Yaroslav V. Vassilkov yavass at YV1041.SPB.EDU
Sun Jul 12 23:01:29 UTC 1998

acob Baltuch (July 11) quoted my recent message:

>>Well known example: there was no particular battle in the mountains
>>with the "Saracenes", which is glorified in the Old French "Song of Roland"=
>>but its description absorbed the features of many real battles and the song
>>itself reflects, we may say, the centuries of political confrontation on th=
>>southern borders of France between Christians and Muslims, Frenchmen - and
>>Arabs and even Basques.
and wrote:

<Well known example? ...
<What is well known to me is that there *was* a particular battle (not with
<the "Saracenes" but with the Basques) on the 15th of August 778 at Roncevaux
<in the Pyrenees where "Roland, le comte de la marche de Bretagne" (don't
<know how to say this in English; the actual text of the chronicle is of
<course in Latin) was killed while leading the rearguard of that Charles who
<was later to become Chalemagne (at the time he wasn't yet emperor and not
<even king)

<Clearly the epic distorts the facts and includes many elements that have
<nothing to do with history .... but the central theme of the epic does have
<its root in a (relatively minor) historical event.

        Well, I just wanted to say that real epic

(that is, an epic of oral origin and oral-formulaic style, which we may say
about the "Song of Roland"
but not about the Old Russian "Tale of Igor's Campaign", mentioned by you,
which is, if genuine, an artificial epic, written, by the way, not in verse,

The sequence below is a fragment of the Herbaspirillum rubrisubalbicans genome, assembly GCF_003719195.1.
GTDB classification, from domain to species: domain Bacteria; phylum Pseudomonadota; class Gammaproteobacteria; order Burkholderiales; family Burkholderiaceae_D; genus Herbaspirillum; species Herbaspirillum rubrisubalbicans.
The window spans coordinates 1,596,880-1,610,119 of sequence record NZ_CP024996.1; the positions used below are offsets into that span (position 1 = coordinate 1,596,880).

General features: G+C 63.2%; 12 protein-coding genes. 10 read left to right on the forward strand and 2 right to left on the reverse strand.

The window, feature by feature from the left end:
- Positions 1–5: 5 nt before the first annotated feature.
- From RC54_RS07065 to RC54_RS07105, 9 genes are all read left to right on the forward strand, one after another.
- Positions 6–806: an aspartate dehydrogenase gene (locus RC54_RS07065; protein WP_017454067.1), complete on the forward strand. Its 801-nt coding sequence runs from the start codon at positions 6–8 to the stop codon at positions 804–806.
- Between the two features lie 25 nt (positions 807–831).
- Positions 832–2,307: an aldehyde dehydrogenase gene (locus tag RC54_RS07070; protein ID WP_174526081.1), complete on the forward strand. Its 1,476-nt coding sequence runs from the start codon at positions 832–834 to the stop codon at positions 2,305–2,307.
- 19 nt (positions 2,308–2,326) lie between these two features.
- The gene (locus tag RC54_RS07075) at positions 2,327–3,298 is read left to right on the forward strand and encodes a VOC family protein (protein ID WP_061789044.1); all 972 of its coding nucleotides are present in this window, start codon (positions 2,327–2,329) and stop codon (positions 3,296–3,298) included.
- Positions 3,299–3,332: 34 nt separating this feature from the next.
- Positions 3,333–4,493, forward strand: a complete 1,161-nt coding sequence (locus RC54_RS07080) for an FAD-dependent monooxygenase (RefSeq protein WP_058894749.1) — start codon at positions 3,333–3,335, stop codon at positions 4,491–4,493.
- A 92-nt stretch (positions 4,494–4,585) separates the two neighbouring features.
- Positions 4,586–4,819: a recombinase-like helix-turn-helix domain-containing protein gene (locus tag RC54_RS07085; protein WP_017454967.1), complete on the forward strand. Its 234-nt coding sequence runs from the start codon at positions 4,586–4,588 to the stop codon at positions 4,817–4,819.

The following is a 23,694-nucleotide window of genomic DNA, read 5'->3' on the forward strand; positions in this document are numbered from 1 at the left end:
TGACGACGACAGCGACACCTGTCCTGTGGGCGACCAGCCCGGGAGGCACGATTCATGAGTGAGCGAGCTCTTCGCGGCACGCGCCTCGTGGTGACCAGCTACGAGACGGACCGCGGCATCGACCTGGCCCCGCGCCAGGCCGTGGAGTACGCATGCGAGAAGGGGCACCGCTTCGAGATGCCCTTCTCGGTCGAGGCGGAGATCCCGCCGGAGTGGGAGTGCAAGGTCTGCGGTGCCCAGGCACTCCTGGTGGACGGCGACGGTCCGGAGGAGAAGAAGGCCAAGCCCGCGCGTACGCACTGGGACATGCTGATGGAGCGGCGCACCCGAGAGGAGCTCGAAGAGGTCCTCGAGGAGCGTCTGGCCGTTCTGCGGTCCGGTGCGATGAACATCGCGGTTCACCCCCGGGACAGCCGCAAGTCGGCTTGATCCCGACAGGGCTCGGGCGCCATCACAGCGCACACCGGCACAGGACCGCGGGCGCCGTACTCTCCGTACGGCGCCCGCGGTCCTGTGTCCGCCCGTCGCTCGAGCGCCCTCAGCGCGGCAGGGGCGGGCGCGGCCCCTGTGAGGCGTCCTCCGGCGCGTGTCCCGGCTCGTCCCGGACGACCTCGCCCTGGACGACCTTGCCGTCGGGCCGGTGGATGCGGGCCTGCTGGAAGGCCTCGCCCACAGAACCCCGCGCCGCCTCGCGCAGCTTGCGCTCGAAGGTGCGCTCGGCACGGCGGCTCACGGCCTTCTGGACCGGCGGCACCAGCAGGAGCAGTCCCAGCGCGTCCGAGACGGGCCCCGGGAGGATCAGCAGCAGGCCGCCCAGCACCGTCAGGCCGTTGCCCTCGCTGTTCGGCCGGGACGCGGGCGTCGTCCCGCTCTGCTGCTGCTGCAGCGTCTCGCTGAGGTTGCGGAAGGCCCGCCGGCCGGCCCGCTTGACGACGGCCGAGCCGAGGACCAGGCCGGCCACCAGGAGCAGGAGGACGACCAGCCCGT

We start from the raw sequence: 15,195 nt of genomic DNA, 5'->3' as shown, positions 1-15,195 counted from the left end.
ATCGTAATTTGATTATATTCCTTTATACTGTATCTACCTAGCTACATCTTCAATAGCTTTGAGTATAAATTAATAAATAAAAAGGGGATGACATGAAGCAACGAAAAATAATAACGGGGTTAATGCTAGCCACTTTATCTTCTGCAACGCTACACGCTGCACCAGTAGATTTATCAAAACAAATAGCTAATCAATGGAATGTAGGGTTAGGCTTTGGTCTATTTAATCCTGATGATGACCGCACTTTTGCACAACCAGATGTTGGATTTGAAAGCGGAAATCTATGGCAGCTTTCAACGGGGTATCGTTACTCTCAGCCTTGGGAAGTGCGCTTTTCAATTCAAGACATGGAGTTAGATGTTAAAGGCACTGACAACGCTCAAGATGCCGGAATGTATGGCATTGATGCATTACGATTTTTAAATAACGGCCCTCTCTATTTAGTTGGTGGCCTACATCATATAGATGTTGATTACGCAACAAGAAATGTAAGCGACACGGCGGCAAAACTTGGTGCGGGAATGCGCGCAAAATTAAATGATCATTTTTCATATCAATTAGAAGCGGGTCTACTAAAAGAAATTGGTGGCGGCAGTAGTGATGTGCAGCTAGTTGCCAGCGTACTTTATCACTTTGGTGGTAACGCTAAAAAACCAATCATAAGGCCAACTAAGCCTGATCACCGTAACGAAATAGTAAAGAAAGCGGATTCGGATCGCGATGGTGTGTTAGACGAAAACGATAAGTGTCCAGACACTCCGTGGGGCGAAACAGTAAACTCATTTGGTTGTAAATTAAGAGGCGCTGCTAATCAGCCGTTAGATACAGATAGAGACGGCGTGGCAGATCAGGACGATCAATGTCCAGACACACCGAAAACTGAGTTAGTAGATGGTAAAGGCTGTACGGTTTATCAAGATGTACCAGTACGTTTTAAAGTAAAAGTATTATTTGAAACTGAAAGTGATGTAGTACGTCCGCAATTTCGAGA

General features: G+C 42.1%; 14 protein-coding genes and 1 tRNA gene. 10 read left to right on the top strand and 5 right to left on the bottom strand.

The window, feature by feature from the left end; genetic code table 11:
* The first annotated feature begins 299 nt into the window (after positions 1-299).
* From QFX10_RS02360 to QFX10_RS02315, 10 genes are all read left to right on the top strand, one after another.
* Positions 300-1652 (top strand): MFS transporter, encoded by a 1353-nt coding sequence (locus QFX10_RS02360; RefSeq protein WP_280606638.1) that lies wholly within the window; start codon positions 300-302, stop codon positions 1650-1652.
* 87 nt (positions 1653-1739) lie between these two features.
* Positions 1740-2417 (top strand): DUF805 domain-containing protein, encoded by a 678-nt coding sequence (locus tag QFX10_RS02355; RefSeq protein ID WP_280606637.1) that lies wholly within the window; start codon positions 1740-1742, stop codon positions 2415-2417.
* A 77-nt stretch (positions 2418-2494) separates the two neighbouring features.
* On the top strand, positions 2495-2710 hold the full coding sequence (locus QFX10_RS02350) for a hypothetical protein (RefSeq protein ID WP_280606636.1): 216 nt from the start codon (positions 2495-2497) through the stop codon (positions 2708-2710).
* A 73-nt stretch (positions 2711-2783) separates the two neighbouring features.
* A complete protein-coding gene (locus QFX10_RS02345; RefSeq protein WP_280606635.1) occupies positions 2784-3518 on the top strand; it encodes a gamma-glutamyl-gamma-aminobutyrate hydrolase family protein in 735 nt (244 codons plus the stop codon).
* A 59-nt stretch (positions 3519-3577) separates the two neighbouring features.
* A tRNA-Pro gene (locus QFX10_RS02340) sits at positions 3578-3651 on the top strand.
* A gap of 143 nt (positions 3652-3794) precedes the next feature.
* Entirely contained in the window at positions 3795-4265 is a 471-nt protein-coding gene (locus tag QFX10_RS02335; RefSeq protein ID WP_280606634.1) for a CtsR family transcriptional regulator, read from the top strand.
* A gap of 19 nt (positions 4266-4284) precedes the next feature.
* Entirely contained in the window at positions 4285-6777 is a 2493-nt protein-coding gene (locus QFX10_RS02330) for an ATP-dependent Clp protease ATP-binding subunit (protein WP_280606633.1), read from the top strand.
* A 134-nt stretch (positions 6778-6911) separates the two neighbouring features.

but in rythmical prose) -

the real epic does never describes a particular historical battle, but always
some typical, generalized and idealized event. Yes, there really was the battle
of 778 at Roncevaux, where some Roland was possibly killed (however, I am not
sure that anything mentioned in a chronicle necessarily is a historical fact;
sometimes epic tales find their way in the chronicles!). But you are right,
that battle was with Basques, not with the Saracenes, as in the "Song of
Roland", and the latter used and mixed to it also some details borrowed,
as far as I know, from other historical battles, including the Frenchmens'
defeat in the same mountainous region in the reign of king Dagobert. In the
same way Serbian songs about the battle at Kossovo combined reminicences of
the battle in 1389 with memories of several similar defeats, including the
catastrophic battle of 1457, which really put an end to Serbia's
        The epic poet may think, of course, that he describes real historical
event, and sometimes a historical name may be preserved by chance in his poem;
but what he really sings about is a typical, ideal battle with typical,
generalized enemy.
        Best regards
                                Yaroslav Vassilkov

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